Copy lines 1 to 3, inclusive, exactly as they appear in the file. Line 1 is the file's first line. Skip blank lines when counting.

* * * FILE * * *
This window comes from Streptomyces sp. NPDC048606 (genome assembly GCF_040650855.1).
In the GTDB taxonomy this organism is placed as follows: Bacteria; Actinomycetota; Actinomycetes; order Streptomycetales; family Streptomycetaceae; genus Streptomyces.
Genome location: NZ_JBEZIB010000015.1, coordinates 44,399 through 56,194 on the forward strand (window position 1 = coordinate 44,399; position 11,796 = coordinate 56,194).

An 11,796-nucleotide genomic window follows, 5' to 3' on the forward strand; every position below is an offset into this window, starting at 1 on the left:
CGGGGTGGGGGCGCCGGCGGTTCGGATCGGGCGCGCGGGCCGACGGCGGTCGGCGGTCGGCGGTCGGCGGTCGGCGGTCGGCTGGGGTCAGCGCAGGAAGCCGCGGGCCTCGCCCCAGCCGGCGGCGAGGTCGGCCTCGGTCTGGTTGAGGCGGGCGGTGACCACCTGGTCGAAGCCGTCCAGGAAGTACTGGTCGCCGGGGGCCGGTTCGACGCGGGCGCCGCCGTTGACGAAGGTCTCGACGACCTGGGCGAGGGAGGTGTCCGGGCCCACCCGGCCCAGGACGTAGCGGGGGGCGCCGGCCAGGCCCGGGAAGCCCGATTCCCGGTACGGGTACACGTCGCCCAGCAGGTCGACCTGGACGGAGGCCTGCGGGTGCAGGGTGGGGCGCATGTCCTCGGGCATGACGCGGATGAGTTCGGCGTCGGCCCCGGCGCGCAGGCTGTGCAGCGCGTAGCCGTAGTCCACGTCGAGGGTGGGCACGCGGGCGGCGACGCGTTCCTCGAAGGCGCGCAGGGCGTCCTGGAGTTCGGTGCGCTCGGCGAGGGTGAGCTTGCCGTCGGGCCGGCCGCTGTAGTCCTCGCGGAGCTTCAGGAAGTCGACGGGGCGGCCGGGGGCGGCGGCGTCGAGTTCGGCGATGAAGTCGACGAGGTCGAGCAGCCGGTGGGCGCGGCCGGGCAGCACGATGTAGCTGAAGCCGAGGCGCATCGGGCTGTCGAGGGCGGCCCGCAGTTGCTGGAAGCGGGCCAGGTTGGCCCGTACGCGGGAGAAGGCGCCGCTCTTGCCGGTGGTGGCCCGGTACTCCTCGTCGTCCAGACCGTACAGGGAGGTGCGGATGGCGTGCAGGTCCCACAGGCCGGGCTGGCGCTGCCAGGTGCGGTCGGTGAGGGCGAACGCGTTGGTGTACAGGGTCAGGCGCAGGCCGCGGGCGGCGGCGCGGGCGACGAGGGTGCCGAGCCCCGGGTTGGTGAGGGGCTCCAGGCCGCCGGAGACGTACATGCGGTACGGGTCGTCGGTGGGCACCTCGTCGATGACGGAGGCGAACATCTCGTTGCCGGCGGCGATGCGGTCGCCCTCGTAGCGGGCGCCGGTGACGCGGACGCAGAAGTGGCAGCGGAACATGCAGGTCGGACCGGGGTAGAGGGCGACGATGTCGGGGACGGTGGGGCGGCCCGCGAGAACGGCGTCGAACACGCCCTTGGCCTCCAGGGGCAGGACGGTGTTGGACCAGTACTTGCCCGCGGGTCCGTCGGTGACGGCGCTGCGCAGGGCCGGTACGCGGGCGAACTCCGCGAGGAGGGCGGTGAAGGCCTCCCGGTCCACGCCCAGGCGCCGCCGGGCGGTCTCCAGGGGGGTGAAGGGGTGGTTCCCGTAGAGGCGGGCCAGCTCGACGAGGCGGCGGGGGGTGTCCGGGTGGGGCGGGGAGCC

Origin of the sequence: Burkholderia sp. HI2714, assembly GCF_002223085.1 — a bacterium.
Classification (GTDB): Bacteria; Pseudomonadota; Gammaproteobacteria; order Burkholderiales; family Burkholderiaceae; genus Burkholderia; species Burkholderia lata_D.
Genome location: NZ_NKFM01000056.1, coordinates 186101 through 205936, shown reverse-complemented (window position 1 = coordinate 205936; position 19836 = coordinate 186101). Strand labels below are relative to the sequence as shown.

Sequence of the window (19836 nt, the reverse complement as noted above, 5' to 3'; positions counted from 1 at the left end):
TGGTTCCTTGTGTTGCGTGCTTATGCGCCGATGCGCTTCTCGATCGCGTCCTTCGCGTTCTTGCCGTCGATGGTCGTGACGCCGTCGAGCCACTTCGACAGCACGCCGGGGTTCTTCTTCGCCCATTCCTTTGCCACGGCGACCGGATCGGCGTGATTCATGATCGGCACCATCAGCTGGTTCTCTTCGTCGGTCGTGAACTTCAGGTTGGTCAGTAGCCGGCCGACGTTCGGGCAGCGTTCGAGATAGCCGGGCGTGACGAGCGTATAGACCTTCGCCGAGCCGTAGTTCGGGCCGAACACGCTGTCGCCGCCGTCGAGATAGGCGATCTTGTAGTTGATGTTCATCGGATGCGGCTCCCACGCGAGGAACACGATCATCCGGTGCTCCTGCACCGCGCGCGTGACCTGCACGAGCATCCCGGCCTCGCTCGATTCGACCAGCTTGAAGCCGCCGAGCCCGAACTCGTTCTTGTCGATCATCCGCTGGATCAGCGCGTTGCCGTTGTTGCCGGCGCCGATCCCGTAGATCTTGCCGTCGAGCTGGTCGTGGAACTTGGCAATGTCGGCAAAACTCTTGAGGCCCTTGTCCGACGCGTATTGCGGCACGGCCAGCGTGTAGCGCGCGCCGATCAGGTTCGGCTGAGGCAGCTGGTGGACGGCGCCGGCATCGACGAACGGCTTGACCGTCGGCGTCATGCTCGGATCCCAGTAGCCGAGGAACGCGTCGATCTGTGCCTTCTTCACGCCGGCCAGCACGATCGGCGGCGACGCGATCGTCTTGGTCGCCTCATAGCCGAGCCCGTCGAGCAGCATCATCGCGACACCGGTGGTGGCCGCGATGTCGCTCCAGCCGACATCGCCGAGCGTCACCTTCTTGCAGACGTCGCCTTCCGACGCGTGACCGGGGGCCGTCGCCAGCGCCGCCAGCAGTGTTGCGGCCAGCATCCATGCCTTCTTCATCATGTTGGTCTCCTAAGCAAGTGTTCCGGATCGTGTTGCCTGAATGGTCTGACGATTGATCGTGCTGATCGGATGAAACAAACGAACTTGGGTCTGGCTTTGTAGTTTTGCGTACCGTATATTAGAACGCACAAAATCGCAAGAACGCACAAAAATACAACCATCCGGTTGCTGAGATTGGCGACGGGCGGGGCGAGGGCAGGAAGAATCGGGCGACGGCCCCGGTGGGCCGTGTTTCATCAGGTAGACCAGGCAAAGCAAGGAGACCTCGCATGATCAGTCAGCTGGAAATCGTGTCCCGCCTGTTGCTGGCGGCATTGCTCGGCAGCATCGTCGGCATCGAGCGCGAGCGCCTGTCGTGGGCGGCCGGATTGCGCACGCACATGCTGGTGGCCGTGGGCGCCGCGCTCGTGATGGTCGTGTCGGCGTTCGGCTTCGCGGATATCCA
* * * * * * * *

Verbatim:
This window comes from Streptomyces sp. NPDC048606 (genome assembly GCF_040650855.1).
In the GTDB taxonomy this organism is placed as follows: Bacteria; Actinomycetota; Actinomycetes; order Streptomycetales; family Streptomycetaceae; genus Streptomyces.
Genome location: NZ_JBEZIB010000015.1, coordinates 44,399 through 56,194 on the forward strand (window position 1 = coordinate 44,399; position 11,796 = coordinate 56,194).